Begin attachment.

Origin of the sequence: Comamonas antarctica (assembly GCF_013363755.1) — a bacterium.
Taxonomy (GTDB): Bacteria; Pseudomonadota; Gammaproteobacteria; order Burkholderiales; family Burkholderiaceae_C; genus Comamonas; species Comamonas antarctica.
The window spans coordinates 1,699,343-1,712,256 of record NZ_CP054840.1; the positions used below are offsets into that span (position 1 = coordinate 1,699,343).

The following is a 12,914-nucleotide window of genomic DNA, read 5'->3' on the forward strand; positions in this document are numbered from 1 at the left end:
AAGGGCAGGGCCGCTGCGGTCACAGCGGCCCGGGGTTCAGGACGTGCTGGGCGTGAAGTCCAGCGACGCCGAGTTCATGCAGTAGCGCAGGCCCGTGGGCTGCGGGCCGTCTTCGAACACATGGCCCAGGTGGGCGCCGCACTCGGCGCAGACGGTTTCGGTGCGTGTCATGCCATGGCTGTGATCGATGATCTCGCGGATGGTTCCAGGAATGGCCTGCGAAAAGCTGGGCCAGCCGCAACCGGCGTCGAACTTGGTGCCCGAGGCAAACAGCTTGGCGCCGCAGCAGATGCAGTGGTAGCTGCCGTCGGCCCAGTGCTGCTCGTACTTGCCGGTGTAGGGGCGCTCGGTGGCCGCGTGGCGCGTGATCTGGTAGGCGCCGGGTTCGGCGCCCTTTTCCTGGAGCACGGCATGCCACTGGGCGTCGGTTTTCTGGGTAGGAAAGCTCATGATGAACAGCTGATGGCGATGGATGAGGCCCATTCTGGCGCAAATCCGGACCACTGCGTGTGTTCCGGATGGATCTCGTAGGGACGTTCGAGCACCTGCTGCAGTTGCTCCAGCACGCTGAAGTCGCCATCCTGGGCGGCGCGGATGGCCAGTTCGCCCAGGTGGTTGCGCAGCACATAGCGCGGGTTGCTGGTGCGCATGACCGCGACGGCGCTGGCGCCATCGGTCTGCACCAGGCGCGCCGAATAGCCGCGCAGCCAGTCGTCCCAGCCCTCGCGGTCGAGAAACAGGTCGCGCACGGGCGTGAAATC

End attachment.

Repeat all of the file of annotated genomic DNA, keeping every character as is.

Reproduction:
Origin of the sequence: Comamonas antarctica (assembly GCF_013363755.1) — a bacterium.
Taxonomy (GTDB): Bacteria; Pseudomonadota; Gammaproteobacteria; order Burkholderiales; family Burkholderiaceae_C; genus Comamonas; species Comamonas antarctica.
The window spans coordinates 1,699,343-1,712,256 of record NZ_CP054840.1; the positions used below are offsets into that span (position 1 = coordinate 1,699,343).

The following is a 12,914-nucleotide window of genomic DNA, read 5'->3' on the forward strand; positions in this document are numbered from 1 at the left end:
AAGGGCAGGGCCGCTGCGGTCACAGCGGCCCGGGGTTCAGGACGTGCTGGGCGTGAAGTCCAGCGACGCCGAGTTCATGCAGTAGCGCAGGCCCGTGGGCTGCGGGCCGTCTTCGAACACATGGCCCAGGTGGGCGCCGCACTCGGCGCAGACGGTTTCGGTGCGTGTCATGCCATGGCTGTGATCGATGATCTCGCGGATGGTTCCAGGAATGGCCTGCGAAAAGCTGGGCCAGCCGCAACCGGCGTCGAACTTGGTGCCCGAGGCAAACAGCTTGGCGCCGCAGCAGATGCAGTGGTAGCTGCCGTCGGCCCAGTGCTGCTCGTACTTGCCGGTGTAGGGGCGCTCGGTGGCCGCGTGGCGCGTGATCTGGTAGGCGCCGGGTTCGGCGCCCTTTTCCTGGAGCACGGCATGCCACTGGGCGTCGGTTTTCTGGGTAGGAAAGCTCATGATGAACAGCTGATGGCGATGGATGAGGCCCATTCTGGCGCAAATCCGGACCACTGCGTGTGTTCCGGATGGATCTCGTAGGGACGTTCGAGCACCTGCTGCAGTTGCTCCAGCACGCTGAAGTCGCCATCCTGGGCGGCGCGGATGGCCAGTTCGCCCAGGTGGTTGCGCAGCACATAGCGCGGGTTGCTGGTGCGCATGACCGCGACGGCGCTGGCGCCATCGGTCTGCACCAGGCGCGCCGAATAGCCGCGCAGCCAGTCGTCCCAGCCCTCGCGGTCGAGAAACAGGTCGCGCACGGGCGTGAAATC